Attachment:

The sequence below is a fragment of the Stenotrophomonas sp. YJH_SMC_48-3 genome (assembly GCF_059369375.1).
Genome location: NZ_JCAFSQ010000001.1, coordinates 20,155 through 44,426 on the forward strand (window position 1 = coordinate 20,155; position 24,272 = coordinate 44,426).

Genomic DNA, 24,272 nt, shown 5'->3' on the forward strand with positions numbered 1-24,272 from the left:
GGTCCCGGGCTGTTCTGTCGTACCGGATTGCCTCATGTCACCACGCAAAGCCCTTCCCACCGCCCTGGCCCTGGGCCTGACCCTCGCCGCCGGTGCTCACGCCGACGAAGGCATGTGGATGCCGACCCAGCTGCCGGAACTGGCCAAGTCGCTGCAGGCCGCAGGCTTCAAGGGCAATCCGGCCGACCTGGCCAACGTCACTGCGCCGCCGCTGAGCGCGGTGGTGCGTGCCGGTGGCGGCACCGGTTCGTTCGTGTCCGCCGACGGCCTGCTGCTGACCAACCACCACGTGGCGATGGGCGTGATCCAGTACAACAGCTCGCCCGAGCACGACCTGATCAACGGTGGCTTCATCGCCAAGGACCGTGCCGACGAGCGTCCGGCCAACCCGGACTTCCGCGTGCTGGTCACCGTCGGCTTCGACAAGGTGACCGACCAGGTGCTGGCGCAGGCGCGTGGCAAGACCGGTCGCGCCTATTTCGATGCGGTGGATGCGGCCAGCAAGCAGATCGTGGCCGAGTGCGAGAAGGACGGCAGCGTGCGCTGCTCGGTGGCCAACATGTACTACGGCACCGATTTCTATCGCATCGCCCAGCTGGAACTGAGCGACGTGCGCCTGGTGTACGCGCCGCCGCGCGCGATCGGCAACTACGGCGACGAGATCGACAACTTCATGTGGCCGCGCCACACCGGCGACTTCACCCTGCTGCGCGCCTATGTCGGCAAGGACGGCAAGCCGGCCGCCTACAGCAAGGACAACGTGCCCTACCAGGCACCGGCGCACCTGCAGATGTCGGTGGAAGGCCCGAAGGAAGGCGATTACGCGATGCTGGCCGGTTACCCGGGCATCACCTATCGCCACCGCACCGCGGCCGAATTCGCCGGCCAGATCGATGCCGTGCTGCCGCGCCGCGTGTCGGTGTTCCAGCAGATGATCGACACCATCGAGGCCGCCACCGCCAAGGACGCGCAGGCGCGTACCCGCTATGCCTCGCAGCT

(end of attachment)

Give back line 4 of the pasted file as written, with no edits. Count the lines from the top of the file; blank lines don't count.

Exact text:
GGTCCCGGGCTGTTCTGTCGTACCGGATTGCCTCATGTCACCACGCAAAGCCCTTCCCACCGCCCTGGCCCTGGGCCTGACCCTCGCCGCCGGTGCTCACGCCGACGAAGGCATGTGGATGCCGACCCAGCTGCCGGAACTGGCCAAGTCGCTGCAGGCCGCAGGCTTCAAGGGCAATCCGGCCGACCTGGCCAACGTCACTGCGCCGCCGCTGAGCGCGGTGGTGCGTGCCGGTGGCGGCACCGGTTCGTTCGTGTCCGCCGACGGCCTGCTGCTGACCAACCACCACGTGGCGATGGGCGTGATCCAGTACAACAGCTCGCCCGAGCACGACCTGATCAACGGTGGCTTCATCGCCAAGGACCGTGCCGACGAGCGTCCGGCCAACCCGGACTTCCGCGTGCTGGTCACCGTCGGCTTCGACAAGGTGACCGACCAGGTGCTGGCGCAGGCGCGTGGCAAGACCGGTCGCGCCTATTTCGATGCGGTGGATGCGGCCAGCAAGCAGATCGTGGCCGAGTGCGAGAAGGACGGCAGCGTGCGCTGCTCGGTGGCCAACATGTACTACGGCACCGATTTCTATCGCATCGCCCAGCTGGAACTGAGCGACGTGCGCCTGGTGTACGCGCCGCCGCGCGCGATCGGCAACTACGGCGACGAGATCGACAACTTCATGTGGCCGCGCCACACCGGCGACTTCACCCTGCTGCGCGCCTATGTCGGCAAGGACGGCAAGCCGGCCGCCTACAGCAAGGACAACGTGCCCTACCAGGCACCGGCGCACCTGCAGATGTCGGTGGAAGGCCCGAAGGAAGGCGATTACGCGATGCTGGCCGGTTACCCGGGCATCACCTATCGCCACCGCACCGCGGCCGAATTCGCCGGCCAGATCGATGCCGTGCTGCCGCGCCGCGTGTCGGTGTTCCAGCAGATGATCGACACCATCGAGGCCGCCACCGCCAAGGACGCGCAGGCGCGTACCCGCTATGCCTCGCAGCT